Relief from sanctions following Mitchell
Property Insurance Aware 2
Ever since the Jackson reforms of April 2013, the legal industry has been waiting to see how strictly the courts would enforce the new provisions of the Civil Procedure Rules dealing with non-compliance of court orders and directions.
A key part of the answer came in the form of Conservative MP Andrew Mitchell’s defamation claim against News Group Newspapers. The Court of Appeal (CoA) took a strict and robust stance in respect of a default and imposed a sanction on Mitchell limiting his costs budget to court fees.
The claimant’s solicitors sent their costs budget to the defendant and the court one day before a case management hearing, in contravention of the court rules which require the costs budget to be filed at least seven days in advance of the hearing.
In seeking relief from sanctions arising from the breach of the rules, the claimant’s solicitors explained that the reason for this delay was due to a shortage of staff and a high volume of work in the firm in the period leading up to the date on which the costs budget was due to be filed.The High Court decided to restrict the claimant’s costs to court fees only and this was appealed by his solicitors to the CoA.
Giving judgment on the appeal, Lord Dyson was critical of the reasons given by the claimant’s solicitors for their oversight. He stated that the efficiency of the justice system was paramount and this was not an adequate reason for default. Firms should manage their workload by maintaining appropriate staffing levels and delegating work - or not take on the work at all.
The court formulated a two stage test in order to make this decision. This test provides judges with an element of discretion in deciding the seriousness of a default:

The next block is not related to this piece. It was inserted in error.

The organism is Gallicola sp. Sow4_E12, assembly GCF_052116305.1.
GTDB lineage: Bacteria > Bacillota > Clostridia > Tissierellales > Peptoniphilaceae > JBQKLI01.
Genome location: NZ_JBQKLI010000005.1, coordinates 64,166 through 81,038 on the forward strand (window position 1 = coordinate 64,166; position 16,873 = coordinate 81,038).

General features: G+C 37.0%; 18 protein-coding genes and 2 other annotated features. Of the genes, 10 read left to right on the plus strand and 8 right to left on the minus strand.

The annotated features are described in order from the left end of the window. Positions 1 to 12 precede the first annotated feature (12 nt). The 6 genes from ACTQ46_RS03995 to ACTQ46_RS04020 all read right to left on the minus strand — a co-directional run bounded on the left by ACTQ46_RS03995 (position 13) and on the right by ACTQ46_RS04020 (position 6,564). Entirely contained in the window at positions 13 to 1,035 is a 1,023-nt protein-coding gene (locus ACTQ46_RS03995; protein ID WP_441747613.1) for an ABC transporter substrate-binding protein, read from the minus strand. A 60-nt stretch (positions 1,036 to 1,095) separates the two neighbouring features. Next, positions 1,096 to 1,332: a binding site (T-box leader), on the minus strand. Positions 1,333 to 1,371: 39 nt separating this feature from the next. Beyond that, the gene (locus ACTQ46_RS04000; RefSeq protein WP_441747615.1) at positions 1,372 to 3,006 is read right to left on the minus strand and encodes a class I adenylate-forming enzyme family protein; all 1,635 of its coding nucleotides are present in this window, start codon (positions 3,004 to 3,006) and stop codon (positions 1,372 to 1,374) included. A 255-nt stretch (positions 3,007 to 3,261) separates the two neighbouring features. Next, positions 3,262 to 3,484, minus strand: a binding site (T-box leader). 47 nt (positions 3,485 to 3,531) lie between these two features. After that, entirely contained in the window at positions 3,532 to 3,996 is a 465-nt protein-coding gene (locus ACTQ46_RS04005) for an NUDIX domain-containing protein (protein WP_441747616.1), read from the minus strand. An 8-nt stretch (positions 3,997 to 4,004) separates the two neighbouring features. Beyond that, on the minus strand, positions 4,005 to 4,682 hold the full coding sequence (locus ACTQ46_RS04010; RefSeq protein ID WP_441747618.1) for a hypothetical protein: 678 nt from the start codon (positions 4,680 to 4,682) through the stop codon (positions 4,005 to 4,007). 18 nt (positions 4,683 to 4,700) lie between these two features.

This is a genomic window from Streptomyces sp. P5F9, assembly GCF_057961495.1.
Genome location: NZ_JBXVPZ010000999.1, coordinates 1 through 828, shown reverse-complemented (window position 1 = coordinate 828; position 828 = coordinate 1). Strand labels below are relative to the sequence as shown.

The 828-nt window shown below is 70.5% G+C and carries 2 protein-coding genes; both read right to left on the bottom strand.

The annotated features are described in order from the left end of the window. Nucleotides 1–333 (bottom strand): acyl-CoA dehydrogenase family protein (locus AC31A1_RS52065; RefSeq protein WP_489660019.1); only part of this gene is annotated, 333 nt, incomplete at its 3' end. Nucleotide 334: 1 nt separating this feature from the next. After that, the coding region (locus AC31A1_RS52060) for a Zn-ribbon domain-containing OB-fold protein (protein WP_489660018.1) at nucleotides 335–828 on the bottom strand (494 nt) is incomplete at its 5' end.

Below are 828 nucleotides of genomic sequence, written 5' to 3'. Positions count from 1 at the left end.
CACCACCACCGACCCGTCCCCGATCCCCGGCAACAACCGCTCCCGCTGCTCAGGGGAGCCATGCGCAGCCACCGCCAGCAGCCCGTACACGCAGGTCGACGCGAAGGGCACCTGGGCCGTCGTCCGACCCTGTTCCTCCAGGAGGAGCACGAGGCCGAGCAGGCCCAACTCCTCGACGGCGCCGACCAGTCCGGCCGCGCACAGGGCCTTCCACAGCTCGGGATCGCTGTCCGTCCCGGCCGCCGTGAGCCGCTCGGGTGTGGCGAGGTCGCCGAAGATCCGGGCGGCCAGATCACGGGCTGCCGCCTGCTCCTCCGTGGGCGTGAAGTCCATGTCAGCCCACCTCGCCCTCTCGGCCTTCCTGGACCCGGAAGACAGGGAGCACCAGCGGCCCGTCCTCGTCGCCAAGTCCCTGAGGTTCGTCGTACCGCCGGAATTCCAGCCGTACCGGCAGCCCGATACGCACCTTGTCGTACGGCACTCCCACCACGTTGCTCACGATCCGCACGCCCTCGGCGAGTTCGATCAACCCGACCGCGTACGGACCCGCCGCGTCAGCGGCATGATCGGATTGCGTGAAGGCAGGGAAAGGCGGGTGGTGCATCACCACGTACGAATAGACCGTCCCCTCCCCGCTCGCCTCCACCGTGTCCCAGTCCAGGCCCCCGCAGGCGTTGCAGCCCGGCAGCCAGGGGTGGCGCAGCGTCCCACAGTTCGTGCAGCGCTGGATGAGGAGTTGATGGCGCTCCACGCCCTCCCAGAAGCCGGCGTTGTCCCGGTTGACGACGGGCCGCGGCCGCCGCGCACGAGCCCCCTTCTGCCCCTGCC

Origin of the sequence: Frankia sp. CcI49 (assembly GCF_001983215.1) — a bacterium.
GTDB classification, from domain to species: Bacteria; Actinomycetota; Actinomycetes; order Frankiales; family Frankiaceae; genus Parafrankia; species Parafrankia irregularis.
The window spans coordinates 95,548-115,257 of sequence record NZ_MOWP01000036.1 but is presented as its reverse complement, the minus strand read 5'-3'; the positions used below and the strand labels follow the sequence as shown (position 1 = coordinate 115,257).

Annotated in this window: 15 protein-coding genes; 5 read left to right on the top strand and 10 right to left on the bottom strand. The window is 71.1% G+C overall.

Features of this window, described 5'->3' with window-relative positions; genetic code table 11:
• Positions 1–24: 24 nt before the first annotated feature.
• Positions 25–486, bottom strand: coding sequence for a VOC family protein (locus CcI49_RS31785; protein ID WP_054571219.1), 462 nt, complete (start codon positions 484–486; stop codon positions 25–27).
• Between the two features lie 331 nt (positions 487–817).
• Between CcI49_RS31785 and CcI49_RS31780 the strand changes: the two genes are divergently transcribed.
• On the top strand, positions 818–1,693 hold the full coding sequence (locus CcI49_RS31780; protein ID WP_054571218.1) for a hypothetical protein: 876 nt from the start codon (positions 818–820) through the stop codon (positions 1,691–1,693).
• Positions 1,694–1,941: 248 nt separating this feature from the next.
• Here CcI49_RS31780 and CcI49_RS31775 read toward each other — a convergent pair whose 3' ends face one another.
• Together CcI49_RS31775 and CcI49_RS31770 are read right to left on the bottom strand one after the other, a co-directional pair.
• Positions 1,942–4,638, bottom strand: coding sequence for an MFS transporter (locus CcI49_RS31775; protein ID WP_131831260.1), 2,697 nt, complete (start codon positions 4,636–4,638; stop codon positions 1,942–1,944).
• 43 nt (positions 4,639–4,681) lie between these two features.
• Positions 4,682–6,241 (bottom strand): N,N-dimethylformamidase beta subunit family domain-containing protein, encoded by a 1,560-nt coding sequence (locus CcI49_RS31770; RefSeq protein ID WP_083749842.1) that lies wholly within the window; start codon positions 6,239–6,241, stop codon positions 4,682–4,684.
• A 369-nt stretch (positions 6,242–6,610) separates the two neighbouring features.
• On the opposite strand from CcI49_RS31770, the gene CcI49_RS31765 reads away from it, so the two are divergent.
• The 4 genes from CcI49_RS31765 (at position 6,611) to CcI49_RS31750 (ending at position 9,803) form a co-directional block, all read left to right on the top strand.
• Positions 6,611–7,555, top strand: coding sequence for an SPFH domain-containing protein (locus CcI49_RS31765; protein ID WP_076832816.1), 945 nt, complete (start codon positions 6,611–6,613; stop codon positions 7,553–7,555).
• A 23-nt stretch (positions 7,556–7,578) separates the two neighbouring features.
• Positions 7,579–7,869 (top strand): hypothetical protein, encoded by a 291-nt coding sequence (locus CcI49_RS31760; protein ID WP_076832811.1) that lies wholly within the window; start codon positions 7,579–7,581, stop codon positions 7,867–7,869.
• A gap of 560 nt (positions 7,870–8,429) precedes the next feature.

- Was the default trivial?
- If not, was there a good reason for the default?
Lord Dyson decided that this default was not trivial as it provided little time for the defendant to review the budget and he therefore refused to overturn the High Court decision. He stated: “If we were to overturn the decision to refuse relief, it is inevitable that the attempt to achieve a change in culture would receive a major setback. In the result, we hope that our decision will send out a clear message.”
The application of Mitchell
In general, the courts have followed the guidance given by Lord Dyson and have backed up his strict stance. Most recently, in a case involving the sprinter Linford Christie, the county court ruled that his costs should be limited to court fees despite the budget only being one day late. The district judge in this matter ruled that this was not trivial, despite only being a very small delay. Such robust rulings have led to criticisms within the legal industry that this new approach is too severe.
Some commentators are of the opinion that the ‘punishment does not fit the crime’ and there is a risk that the interests of justice are becoming of secondary importance to the strict application of the Civil Procedure Rules. A clear example of such concerns is found in the case of Durrant v Chief Constable of Avon and Somerset 2013. In Durrant, the CoA refused to allow the defendant witness statements to be entered as evidence because they had been served significantly late. This overturned the decision by the High Court, who allowed the evidence to be entered despite the delay.
The CoA decided that there was a history of delays on the part of the defendant during the litigation and that any further delay could have the potential to affect the timetable of this case and other cases. This refusal was an important decision as the case involved serious allegations against the police officer defendants, including false imprisonment and racial targeting. The police officers will now be unable to give any evidence in response to the allegations. This case demonstrates that the courts are prepared to make strict rulings, even in the most serious cases.
In Durrant, the CoA followed the principles set out by Lord Justice Jackson and Lord Dyson in Mitchell. However, this approach has come at significant cost to the defendants. A trial judge will not now be able to hear important evidence from the defendants which may otherwise have affected final judgment. The judgment in this case may have a serious adverse effect on the defendants’ livelihoods.